NOTE: Reduction and alkylation are performed to aid the unfolding of proteins for downstream fragmentation. Those steps will lose the information of disulfide bonds. If the goal is to study the disulfide bonds on the proteins, avoid those steps. Remember to handle all concentrated acid solutions in a chemical hood.
    9. Desalt the sample using a C4 trap column (e.g., 4 mm of i.d., 10 mm in length, packed with 3-µm particles having 300-Å pores) with an HPLC system. Use a UV detector at a wavelength of 254 nm for detection.
      1. Set the mobile phase flow rate to 1 mL/min. Activate the column by flushing it with 80% (v/v) acetonitrile (ACN), 0.1% FA in water for 10 min, and equilibrate by flushing it with 2% (v/v) ACN, 0.1% FA in water for 10 min.
      2. Load 500-µg proteins onto the column and desalt by flushing them with 2% (v/v) ACN, 0.1% FA in water for 10 min at a 1 mL/min flow rate.
      3. Elute the proteins with 80% (v/v) ACN, 0.1% FA in water for 3 min at a 1 mL/min flow rate. Collect the eluate and lyophilize it with a vacuum concentrator.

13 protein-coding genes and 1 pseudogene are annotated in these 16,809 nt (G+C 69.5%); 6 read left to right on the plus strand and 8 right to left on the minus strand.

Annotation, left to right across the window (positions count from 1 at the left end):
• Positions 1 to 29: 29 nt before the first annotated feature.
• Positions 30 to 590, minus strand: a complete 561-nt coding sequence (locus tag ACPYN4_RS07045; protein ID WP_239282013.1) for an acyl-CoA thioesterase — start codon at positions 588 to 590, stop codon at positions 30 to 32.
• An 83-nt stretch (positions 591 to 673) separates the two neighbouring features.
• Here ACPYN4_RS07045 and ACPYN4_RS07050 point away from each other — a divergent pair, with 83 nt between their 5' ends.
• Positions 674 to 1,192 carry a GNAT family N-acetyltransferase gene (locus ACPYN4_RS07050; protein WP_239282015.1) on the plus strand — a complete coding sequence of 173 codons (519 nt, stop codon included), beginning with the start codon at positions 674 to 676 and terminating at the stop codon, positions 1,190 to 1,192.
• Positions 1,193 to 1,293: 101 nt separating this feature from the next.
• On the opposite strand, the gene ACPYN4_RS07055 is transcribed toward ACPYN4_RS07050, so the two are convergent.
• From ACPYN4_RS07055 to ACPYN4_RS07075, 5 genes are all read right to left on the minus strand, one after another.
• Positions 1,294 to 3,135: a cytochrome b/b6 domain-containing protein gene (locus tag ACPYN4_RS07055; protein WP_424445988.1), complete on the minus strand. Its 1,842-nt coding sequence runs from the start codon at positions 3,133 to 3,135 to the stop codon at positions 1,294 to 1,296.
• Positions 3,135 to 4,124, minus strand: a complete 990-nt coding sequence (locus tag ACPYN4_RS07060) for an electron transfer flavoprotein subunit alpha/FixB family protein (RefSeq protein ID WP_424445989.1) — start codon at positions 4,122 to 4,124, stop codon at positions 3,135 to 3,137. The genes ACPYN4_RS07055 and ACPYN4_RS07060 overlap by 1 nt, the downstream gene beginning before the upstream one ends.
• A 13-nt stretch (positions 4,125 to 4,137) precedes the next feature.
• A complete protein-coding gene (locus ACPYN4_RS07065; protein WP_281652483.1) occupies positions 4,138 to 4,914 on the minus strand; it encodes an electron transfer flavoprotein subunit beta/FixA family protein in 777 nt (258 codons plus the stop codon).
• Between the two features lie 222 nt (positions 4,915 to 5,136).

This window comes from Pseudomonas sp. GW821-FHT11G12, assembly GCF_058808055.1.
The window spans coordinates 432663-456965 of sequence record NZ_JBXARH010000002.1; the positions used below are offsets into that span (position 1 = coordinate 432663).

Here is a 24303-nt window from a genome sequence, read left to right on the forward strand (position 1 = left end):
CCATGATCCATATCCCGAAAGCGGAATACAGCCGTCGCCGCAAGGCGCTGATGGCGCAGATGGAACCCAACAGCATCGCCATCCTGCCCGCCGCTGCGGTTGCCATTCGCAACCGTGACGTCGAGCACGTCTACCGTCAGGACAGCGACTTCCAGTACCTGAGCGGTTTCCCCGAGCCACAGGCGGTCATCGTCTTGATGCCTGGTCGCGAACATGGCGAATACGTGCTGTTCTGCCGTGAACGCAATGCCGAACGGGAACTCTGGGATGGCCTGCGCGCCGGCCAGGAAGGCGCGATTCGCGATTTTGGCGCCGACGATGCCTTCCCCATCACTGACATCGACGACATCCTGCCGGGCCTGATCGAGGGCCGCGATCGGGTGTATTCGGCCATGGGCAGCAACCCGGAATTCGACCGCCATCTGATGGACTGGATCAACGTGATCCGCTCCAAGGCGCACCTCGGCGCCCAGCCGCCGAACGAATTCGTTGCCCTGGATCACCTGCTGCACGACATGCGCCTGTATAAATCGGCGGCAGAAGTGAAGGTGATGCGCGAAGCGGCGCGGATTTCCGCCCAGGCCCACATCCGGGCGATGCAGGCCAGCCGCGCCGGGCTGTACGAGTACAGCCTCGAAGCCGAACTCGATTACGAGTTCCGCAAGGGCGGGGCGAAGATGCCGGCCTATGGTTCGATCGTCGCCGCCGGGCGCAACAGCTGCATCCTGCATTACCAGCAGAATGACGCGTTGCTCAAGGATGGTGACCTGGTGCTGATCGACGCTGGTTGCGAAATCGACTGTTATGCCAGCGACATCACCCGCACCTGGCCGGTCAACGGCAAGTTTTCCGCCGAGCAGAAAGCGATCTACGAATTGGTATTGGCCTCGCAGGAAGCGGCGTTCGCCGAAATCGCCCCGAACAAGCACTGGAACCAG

NOTE: The C4 trap column can be used to desalt large amounts of proteins but not low micrograms of proteins due to possible sample loss. For limited protein materials, consider using pipette tips with C4 media for protein desalting. Be careful not to overdry the proteins when lyophilizing the sample.
    10. Dissolve the 500 µg of proteins (assuming no sample loss during the sample preparation) in 250 µL of 50 mM ammonium bicarbonate (pH 8.0) for CZE-MS experiments.

4. Set-up of the CZE-MS/MS System and Analysis of the Samples

  1. Set-up of the CZE system
    1. Prepare a BGE containing 5% or 10% (v/v) acetic acid (pH ~2.4 or ~2.2) in LC-MS grade water. Put ~1.5 mL of the BGE into a BGE vial that matches with the buffer tray of the CZE autosampler.
      NOTE: Make fresh BGE every week and change the BGE solution in the vial every day to avoid any contamination.
    2. Add a sample solution (5 - 200 µL) to an insert tube and put the insert tube into a sample vial thatmatches with the sample tray of the CZE autosampler.
    3. Load the sample, the BGE, and the separation capillary into the CZE autosampler.
      NOTE: The language used in this protocol most accurately reflects the use of one particular autosampler (see Table of Materials), but the principles can be applied to other autosamplers.
      1. Select Sample load in the manual control page of the CZE autosampler. Load the BGE vial into the buffer tray of the autosampler, noting its position in the buffer tray. Load the sample vial into the sample tray of the autosampler, noting its position in the sample tray.